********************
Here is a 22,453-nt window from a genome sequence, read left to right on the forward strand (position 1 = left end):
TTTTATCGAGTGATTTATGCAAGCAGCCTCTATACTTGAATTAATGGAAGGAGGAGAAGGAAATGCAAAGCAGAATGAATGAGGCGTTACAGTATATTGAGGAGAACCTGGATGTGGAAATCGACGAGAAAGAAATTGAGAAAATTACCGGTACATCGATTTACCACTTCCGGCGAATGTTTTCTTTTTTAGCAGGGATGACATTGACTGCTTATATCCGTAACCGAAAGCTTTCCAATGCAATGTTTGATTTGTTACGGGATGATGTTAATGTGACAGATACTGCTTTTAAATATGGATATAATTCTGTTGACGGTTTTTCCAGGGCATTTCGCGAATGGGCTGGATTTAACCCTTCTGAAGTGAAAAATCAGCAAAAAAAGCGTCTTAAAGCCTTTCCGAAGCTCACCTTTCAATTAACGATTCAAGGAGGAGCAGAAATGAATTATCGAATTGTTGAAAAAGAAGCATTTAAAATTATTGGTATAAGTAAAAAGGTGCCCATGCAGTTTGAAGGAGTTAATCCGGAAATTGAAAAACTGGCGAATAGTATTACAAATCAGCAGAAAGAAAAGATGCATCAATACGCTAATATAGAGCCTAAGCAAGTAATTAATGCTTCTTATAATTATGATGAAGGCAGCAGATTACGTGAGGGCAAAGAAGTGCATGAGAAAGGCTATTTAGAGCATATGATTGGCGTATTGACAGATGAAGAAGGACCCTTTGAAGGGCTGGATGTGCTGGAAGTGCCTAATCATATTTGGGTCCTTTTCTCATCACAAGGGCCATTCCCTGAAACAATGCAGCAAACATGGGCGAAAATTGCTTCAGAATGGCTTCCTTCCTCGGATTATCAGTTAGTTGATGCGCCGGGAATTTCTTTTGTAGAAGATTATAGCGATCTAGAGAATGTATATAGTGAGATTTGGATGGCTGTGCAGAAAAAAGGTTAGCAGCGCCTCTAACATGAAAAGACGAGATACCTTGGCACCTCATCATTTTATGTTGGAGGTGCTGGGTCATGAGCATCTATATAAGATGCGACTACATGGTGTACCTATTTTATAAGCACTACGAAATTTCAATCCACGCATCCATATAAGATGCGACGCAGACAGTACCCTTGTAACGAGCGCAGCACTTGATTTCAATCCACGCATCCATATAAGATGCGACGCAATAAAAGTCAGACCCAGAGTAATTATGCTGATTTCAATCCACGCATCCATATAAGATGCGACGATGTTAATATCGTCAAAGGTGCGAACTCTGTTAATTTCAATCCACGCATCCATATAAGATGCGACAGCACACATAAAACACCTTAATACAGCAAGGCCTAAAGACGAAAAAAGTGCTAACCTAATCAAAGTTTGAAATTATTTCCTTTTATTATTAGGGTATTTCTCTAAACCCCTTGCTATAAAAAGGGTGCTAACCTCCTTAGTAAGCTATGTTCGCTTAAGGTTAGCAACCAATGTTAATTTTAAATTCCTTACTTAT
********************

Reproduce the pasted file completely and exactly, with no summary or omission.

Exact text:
Here is a 22,453-nt window from a genome sequence, read left to right on the forward strand (position 1 = left end):
TTTTATCGAGTGATTTATGCAAGCAGCCTCTATACTTGAATTAATGGAAGGAGGAGAAGGAAATGCAAAGCAGAATGAATGAGGCGTTACAGTATATTGAGGAGAACCTGGATGTGGAAATCGACGAGAAAGAAATTGAGAAAATTACCGGTACATCGATTTACCACTTCCGGCGAATGTTTTCTTTTTTAGCAGGGATGACATTGACTGCTTATATCCGTAACCGAAAGCTTTCCAATGCAATGTTTGATTTGTTACGGGATGATGTTAATGTGACAGATACTGCTTTTAAATATGGATATAATTCTGTTGACGGTTTTTCCAGGGCATTTCGCGAATGGGCTGGATTTAACCCTTCTGAAGTGAAAAATCAGCAAAAAAAGCGTCTTAAAGCCTTTCCGAAGCTCACCTTTCAATTAACGATTCAAGGAGGAGCAGAAATGAATTATCGAATTGTTGAAAAAGAAGCATTTAAAATTATTGGTATAAGTAAAAAGGTGCCCATGCAGTTTGAAGGAGTTAATCCGGAAATTGAAAAACTGGCGAATAGTATTACAAATCAGCAGAAAGAAAAGATGCATCAATACGCTAATATAGAGCCTAAGCAAGTAATTAATGCTTCTTATAATTATGATGAAGGCAGCAGATTACGTGAGGGCAAAGAAGTGCATGAGAAAGGCTATTTAGAGCATATGATTGGCGTATTGACAGATGAAGAAGGACCCTTTGAAGGGCTGGATGTGCTGGAAGTGCCTAATCATATTTGGGTCCTTTTCTCATCACAAGGGCCATTCCCTGAAACAATGCAGCAAACATGGGCGAAAATTGCTTCAGAATGGCTTCCTTCCTCGGATTATCAGTTAGTTGATGCGCCGGGAATTTCTTTTGTAGAAGATTATAGCGATCTAGAGAATGTATATAGTGAGATTTGGATGGCTGTGCAGAAAAAAGGTTAGCAGCGCCTCTAACATGAAAAGACGAGATACCTTGGCACCTCATCATTTTATGTTGGAGGTGCTGGGTCATGAGCATCTATATAAGATGCGACTACATGGTGTACCTATTTTATAAGCACTACGAAATTTCAATCCACGCATCCATATAAGATGCGACGCAGACAGTACCCTTGTAACGAGCGCAGCACTTGATTTCAATCCACGCATCCATATAAGATGCGACGCAATAAAAGTCAGACCCAGAGTAATTATGCTGATTTCAATCCACGCATCCATATAAGATGCGACGATGTTAATATCGTCAAAGGTGCGAACTCTGTTAATTTCAATCCACGCATCCATATAAGATGCGACAGCACACATAAAACACCTTAATACAGCAAGGCCTAAAGACGAAAAAAGTGCTAACCTAATCAAAGTTTGAAATTATTTCCTTTTATTATTAGGGTATTTCTCTAAACCCCTTGCTATAAAAAGGGTGCTAACCTCCTTAGTAAGCTATGTTCGCTTAAGGTTAGCAACCAATGTTAATTTTAAATTCCTTACTTAT